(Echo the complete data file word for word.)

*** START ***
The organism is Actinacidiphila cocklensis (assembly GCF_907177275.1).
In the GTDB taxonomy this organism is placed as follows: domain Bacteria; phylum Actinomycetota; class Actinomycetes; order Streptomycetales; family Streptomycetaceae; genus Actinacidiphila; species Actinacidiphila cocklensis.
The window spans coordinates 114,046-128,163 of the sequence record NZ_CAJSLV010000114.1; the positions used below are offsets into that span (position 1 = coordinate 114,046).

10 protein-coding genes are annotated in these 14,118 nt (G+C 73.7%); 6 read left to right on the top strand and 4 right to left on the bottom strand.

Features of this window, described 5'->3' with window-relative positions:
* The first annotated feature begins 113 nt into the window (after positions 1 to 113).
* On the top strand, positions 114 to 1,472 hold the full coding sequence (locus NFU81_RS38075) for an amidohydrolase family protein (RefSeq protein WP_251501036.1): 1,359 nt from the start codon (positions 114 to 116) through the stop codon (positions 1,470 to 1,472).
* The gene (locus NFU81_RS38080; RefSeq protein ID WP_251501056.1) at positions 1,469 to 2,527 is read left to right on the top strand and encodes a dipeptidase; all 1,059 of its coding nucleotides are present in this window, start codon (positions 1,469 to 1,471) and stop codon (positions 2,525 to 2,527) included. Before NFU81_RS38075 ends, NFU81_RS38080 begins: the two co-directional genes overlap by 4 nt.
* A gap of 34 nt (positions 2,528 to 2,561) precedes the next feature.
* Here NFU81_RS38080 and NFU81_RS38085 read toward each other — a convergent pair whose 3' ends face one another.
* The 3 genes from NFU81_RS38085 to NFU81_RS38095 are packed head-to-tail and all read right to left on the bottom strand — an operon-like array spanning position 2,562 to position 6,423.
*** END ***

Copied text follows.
The organism is Actinacidiphila cocklensis (assembly GCF_907177275.1).
In the GTDB taxonomy this organism is placed as follows: domain Bacteria; phylum Actinomycetota; class Actinomycetes; order Streptomycetales; family Streptomycetaceae; genus Actinacidiphila; species Actinacidiphila cocklensis.
The window spans coordinates 114,046-128,163 of the sequence record NZ_CAJSLV010000114.1; the positions used below are offsets into that span (position 1 = coordinate 114,046).

10 protein-coding genes are annotated in these 14,118 nt (G+C 73.7%); 6 read left to right on the top strand and 4 right to left on the bottom strand.

Features of this window, described 5'->3' with window-relative positions:
* The first annotated feature begins 113 nt into the window (after positions 1 to 113).
* On the top strand, positions 114 to 1,472 hold the full coding sequence (locus NFU81_RS38075) for an amidohydrolase family protein (RefSeq protein WP_251501036.1): 1,359 nt from the start codon (positions 114 to 116) through the stop codon (positions 1,470 to 1,472).
* The gene (locus NFU81_RS38080; RefSeq protein ID WP_251501056.1) at positions 1,469 to 2,527 is read left to right on the top strand and encodes a dipeptidase; all 1,059 of its coding nucleotides are present in this window, start codon (positions 1,469 to 1,471) and stop codon (positions 2,525 to 2,527) included. Before NFU81_RS38075 ends, NFU81_RS38080 begins: the two co-directional genes overlap by 4 nt.
* A gap of 34 nt (positions 2,528 to 2,561) precedes the next feature.
* Here NFU81_RS38080 and NFU81_RS38085 read toward each other — a convergent pair whose 3' ends face one another.
* The 3 genes from NFU81_RS38085 to NFU81_RS38095 are packed head-to-tail and all read right to left on the bottom strand — an operon-like array spanning position 2,562 to position 6,423.